Besides her matches with Borgov and Pluchenko in Moscow, The Queen’s Gambit abounds with intriguing chess games and positions. They are here presented, in the venerable spirit of chess puzzles like this collection from logician Raymond Smullyan.

Black’s last move? taking the N when it moved to a8 with discovered check

Thus far, games or positions discussed include

  • Mate in 3 puzzle from Episode 6 Adjournment in Benny’s basement loft, as it were, with his chess friends, who later challenge Beth to multiple simultaneous games of speed chess.
  • From Exchanges (Episode 2)
    Beth’s first tournament move
    Mate in 1 position from a Beltik game
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Phaedrus 24

My identity on chess.com would seem to require some explanation. Hopefully you can read English, as in addition to my various western US time zone friends*, I keep getting matched with opponents from Europe and sometimes Latin America; chess.com is not just fun, but globally if not cosmically fun.

The simple, enigmatic name results from a confluence of a few factors …

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The Tale of Froddy Bischer

Schachgi, Battleground for Middle Earth

Chapter 1: From Middle Earth to Top of the World

What if Bobby Fischer had turned from the Royal Game to the Game of Royalty, the Philosophy of Life?

              It was the third game of the Tellus Midi championship match, and the culmination of Froddy Bischer’s short, precocious life.  Froddy, you see, had spent his entire life in pursuit conquest and domination, in short, immortal glory, on the eighty one squares of the Game of Royals, Schachgi.  His father, himself a brilliant scientist of the highest rank, had given him his brilliantly cool calculating brain. His mother, a poet who sang with the sinners and danced with the saints, his resilient spirit.  His sister constantly dweeded on her interstellar TeleVac with her chatty friends, and didn’t figure much in his ambitious plans, or so-called “life.”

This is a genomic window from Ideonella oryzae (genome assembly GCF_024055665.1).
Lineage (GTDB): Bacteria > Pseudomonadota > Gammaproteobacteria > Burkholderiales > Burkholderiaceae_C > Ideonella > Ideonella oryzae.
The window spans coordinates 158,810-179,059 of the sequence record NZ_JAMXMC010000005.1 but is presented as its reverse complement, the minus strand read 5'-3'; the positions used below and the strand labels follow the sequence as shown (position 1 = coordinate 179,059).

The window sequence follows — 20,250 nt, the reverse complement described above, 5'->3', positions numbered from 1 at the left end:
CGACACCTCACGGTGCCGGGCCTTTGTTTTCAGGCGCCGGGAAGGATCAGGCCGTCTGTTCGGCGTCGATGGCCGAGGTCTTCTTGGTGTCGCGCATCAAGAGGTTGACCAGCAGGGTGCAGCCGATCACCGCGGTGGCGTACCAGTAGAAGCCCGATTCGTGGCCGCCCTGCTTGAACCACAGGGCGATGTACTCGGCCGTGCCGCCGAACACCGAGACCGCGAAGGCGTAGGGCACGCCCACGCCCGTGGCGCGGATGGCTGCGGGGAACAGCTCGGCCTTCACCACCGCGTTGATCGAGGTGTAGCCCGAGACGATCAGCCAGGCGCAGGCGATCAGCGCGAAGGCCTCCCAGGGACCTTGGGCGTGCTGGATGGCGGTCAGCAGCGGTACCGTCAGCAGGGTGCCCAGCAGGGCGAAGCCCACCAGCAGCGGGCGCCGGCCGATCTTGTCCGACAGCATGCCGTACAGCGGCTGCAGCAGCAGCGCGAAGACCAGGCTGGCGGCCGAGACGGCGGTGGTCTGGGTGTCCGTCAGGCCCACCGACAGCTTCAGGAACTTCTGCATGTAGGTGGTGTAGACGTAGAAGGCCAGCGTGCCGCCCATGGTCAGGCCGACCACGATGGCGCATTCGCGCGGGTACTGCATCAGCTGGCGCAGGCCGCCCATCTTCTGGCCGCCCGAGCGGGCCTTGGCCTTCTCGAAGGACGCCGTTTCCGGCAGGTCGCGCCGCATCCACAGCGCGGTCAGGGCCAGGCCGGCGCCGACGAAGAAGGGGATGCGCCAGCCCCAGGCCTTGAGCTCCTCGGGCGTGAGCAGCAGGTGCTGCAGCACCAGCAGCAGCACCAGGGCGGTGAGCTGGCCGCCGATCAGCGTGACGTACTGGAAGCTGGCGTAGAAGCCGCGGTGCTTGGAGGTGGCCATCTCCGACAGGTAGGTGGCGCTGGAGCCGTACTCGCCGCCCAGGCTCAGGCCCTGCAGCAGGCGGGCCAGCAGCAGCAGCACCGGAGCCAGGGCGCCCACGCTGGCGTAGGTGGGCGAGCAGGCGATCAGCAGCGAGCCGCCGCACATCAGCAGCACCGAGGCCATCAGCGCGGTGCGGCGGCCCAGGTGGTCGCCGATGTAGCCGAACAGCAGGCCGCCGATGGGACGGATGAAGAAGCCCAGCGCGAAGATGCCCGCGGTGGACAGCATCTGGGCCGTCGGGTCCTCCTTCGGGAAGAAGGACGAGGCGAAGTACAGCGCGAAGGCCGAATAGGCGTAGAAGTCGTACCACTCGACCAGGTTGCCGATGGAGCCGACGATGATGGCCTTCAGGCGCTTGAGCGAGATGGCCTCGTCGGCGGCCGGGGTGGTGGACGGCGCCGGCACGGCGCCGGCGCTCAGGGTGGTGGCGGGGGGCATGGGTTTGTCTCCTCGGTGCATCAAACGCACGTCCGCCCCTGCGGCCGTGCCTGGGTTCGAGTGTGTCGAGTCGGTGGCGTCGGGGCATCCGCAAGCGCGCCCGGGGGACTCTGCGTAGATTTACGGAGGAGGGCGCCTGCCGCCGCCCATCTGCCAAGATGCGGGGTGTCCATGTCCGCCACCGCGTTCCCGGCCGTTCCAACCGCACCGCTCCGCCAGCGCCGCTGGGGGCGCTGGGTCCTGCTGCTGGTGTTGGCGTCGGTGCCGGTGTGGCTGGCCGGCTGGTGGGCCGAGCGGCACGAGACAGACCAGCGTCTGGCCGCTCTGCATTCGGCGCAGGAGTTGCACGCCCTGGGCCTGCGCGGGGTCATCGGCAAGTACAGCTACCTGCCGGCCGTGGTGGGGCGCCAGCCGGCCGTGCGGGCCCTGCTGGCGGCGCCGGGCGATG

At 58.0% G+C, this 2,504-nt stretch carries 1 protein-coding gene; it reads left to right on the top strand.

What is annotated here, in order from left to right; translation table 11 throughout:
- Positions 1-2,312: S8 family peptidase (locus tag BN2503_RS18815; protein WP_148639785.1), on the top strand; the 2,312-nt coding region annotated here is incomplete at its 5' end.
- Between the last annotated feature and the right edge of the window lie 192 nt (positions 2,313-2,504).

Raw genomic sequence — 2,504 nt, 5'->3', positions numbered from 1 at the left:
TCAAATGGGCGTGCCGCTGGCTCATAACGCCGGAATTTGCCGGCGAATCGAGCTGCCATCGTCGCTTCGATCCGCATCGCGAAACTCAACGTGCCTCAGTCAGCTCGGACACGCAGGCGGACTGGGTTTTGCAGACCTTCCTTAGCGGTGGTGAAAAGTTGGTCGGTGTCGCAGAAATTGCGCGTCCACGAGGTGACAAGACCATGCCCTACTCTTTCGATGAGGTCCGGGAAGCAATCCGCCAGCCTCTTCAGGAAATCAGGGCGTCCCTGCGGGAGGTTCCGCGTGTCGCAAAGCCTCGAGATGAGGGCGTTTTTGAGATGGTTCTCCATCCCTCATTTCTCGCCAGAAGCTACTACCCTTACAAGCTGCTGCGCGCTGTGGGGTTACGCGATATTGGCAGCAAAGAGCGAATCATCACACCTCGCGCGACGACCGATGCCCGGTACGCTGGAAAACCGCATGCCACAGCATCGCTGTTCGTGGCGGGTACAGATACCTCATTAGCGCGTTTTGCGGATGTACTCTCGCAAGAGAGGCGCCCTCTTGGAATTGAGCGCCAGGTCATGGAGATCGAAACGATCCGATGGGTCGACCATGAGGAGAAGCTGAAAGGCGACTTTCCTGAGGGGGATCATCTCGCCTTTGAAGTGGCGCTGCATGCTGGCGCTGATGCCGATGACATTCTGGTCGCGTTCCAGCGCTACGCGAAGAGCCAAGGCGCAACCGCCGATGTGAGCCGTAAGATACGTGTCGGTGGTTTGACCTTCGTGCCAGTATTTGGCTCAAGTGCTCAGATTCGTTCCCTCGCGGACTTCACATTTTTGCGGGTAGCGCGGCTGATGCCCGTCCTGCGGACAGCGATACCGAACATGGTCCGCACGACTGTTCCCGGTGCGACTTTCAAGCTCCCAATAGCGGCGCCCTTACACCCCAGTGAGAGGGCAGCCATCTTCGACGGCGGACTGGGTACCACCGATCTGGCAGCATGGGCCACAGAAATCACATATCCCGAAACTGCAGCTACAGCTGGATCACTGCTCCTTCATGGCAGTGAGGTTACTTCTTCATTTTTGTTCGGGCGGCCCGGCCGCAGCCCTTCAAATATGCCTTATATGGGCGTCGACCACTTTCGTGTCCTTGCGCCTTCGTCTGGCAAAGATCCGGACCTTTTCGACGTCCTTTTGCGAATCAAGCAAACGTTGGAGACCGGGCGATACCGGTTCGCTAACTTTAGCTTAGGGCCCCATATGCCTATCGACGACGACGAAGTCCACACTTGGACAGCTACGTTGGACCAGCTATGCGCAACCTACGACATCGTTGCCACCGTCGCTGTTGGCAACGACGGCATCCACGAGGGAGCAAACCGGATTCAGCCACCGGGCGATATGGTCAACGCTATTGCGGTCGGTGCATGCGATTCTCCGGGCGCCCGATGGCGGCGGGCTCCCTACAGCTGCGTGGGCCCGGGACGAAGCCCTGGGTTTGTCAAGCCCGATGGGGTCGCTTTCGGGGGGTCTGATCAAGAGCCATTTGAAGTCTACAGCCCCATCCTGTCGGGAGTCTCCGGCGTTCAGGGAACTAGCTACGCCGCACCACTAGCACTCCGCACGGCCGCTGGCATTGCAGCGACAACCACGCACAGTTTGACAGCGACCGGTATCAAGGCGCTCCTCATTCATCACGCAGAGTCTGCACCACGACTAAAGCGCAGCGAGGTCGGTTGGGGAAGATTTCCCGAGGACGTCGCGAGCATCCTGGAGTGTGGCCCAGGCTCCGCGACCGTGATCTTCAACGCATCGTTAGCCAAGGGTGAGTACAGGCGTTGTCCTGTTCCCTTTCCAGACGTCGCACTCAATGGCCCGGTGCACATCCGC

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The Queen’s Gambit and its Puzzles: Moscow Edition

Like Russians sequestered indoors during their long, harsh winters, Americans (and likely many other parts of the world) are learning to enjoy the game of chess once again.

The NY Times cites a resurgence in chess interest in Chess (Yes, Chess) is Now a Streaming Obsession (Sept. 7, 2020 Kellen Browning), though much of it consists in watching Grandmaster superstars play rapid games (games with time limits of 5 or 10 minutes for an entire game’s moves), such as the American Haruki Namakura who has gained nearly all of his 528,000 Twitch followers since the pandemic began).

Activity at sites like chess.com is also up, though the US populace will be challenged to match the Russian enthusiasm for the game, as a report cited in Chess Life magazine a few years back cited how a stunning 43% of Russians will play at least one game of chess a year, double the rate of the closest competitor nation.

A Young Boris Spassky Chess Fans gathered outside of the Harmon-Borgov match
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All About Chess

Chess has taken many forms across space and time

While a “friend” once chided me on the oxymoronic status of my favorite magazine, Chess Life, I yet maintain that said royal game is nearly as philosophically nuanced as life itself. Or, at least it is nearly as fun. Hence, to supplement my various observations posted here at NarnianFrodo, I hereby include a category for musings on chess [and] life, as it were.